“I look at the world and I see absurdity all around me. People do strange things constantly, to the point that, for the most part, we manage not to see it,” said
And that is exactly what films are meant to expose. They take an oath to uncover those minor absurdities in life that we overlook. Yet, it manages to question our inner consciousness through the characters that indirectly mock us on screen. The real burning question is, ‘Are you brave enough to face the bitterness?’
2020 started off with the wake of a deadly pandemic that restricted us to the 4 walls within our homes. Despite the virus being accountable for those countless lives, a sinister presence that never seems to perish called ‘Racism‘, is turning into the real horror. At a time where humanity is on the verge of an outbreak, it’s saddening to note the alarming rate of racism against innocent Asian people entering the headlines. Once again we are standing on the wrong side of history. A great man, John Dickinson, Founding father of the United States once said, “United we stand, divided we fall.” Today in the dreads of history, we are unknowingly falling bait to such nonsensical separation of people.
Movies tend to become a reel-life adaption of the real world and this director is not here to sugar-coat it for us. The movie titled, ‘CORONA: Fear is a Virus‘ that released during the lock down period compels us to focus on a faceless virus that belongs to no race or ethnicity. The director, Mostafa Keshvari explores the invisible “Chinese Virus” as a symbol of racial discrimination by building tenants towards a Chinese girl in this trapped-in-an-elevator drama.
The director in a conversation with the Hollywood Reporter quotes, “The virus doesn’t discriminate, so why should we?” It is interesting to note that the director was unaware during the film’s shooting that this would turn into a global pandemic and somehow the awful scenes and the bigotry remarks from the movie took place in the real world.
Besides merely depicting the immaturity amongst humans, movies profoundly interpret the level of insanity they can endure to satisfy their needs. One such film that constantly reminds me of the dark side within humanity is Jordan Peele’s Get Out. This movie perfectly ticks the boxes of horror to literally scare us and scar us for eternity.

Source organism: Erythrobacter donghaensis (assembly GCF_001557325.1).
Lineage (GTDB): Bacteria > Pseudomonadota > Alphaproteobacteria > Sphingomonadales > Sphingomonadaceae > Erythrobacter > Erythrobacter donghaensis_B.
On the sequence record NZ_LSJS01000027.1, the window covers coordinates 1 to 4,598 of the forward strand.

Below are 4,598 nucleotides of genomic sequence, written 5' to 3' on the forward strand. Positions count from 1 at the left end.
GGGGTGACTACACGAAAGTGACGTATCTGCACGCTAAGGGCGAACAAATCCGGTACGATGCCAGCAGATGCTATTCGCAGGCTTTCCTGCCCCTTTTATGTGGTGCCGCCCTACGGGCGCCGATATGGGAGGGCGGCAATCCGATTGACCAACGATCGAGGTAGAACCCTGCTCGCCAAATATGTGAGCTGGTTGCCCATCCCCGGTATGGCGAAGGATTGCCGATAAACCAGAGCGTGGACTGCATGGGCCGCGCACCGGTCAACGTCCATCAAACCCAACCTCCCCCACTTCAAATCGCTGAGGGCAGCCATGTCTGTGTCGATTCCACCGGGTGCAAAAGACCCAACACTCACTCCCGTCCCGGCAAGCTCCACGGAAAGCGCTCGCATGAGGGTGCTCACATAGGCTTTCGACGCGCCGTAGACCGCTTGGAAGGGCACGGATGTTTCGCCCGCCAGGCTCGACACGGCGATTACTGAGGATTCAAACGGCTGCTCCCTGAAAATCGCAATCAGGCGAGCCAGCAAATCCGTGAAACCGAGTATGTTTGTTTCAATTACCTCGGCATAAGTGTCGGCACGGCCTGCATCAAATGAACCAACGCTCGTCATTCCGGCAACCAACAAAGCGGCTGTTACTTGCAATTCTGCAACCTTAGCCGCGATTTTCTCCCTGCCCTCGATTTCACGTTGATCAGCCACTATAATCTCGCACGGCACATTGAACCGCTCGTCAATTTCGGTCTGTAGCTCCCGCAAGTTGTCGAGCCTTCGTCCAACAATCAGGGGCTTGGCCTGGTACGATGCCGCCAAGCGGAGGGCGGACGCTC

Unlike movies that depict a sound version of racism, with lynchings and cross burning, this movie resorts to wicked humour to depict how a black man enters an empire of white people, who happen to be creepy and inexplicably reserved. Almost constantly making you uncomfortable. And that is the narrative behind the film, to broadcast that unsettling casual racism that lurks around without an iota of shame.
The movie explores the white supremacy that conveniently mocks the protagonist for not being ‘White enough’, or about black skin ‘Being in fashion’. Every new scene is an array of shock and disbelief as we see the protagonist feeling mortified and trapped within his own body. The black skin that is his soul and identity.
This brings me back to the George Floyd’s unfortunate incident that became the root cause for riots and campaigns across the world, showing compassion yet rage demanding justice to many other similar cases of racial discrimination. But, are we willing to accept the accusations in this film? Are we entirely committed to eradicating racial discrimination?
Movies speak. They speak louder than conversations. They open a dialogue within your own consciousness that drives you to question your morality. However, it all lands on the way the beholder perceives the piece of art. Take for instance, the classic blockbuster of the 90s, ‘Birth of a Nation’, that was celebrated by white supremacists and the abhorrent Ku Klux Klan while black people suffered the backlash of incessant racism.
This movie was termed to be revolutionary but only in terms of cinematography, editing, mise-en-scene and camera angles, besides which the rest was simply agonising and intolerable. This movie paved the way to America’s virulent racist history that seems to continue evolving, with no feeling of remorse.
Do movies influence our habits and change us for the better? I can’t help but quote Japanese filmmaker, Akira Kurosawa: ” The characters in my films try to live honestly and make the most of the lives they’ve been given. I believe you must live honestly and develop your abilities to the full. People who do this are the real heroes.”
If we are meant to live like heroes, we must start paying close attention to our inner sentiments that screams at us to do the right thing. During times of a global pandemic, despite some media mongrels delivering fake news or social media platforms claiming to be a credible hub for news, there is genuine fear and disorder amongst us. All it takes is a bold step to let news that informs you of these misfortunes infest your mind and trouble your soul at a minuscule level to make you politically and morally correct.
Even movies tend to do that, make you uneasy for a while. Let that sink and not vanish. As movies are tossed in the bucket of entertainment, its time to see the other side to it. They are created to emphasise a straightforward message to the audience, ‘Don’t be ignorant’. Be the movie-lover that brings a change, not who watches and forgets.
Let films not expose you anymore.
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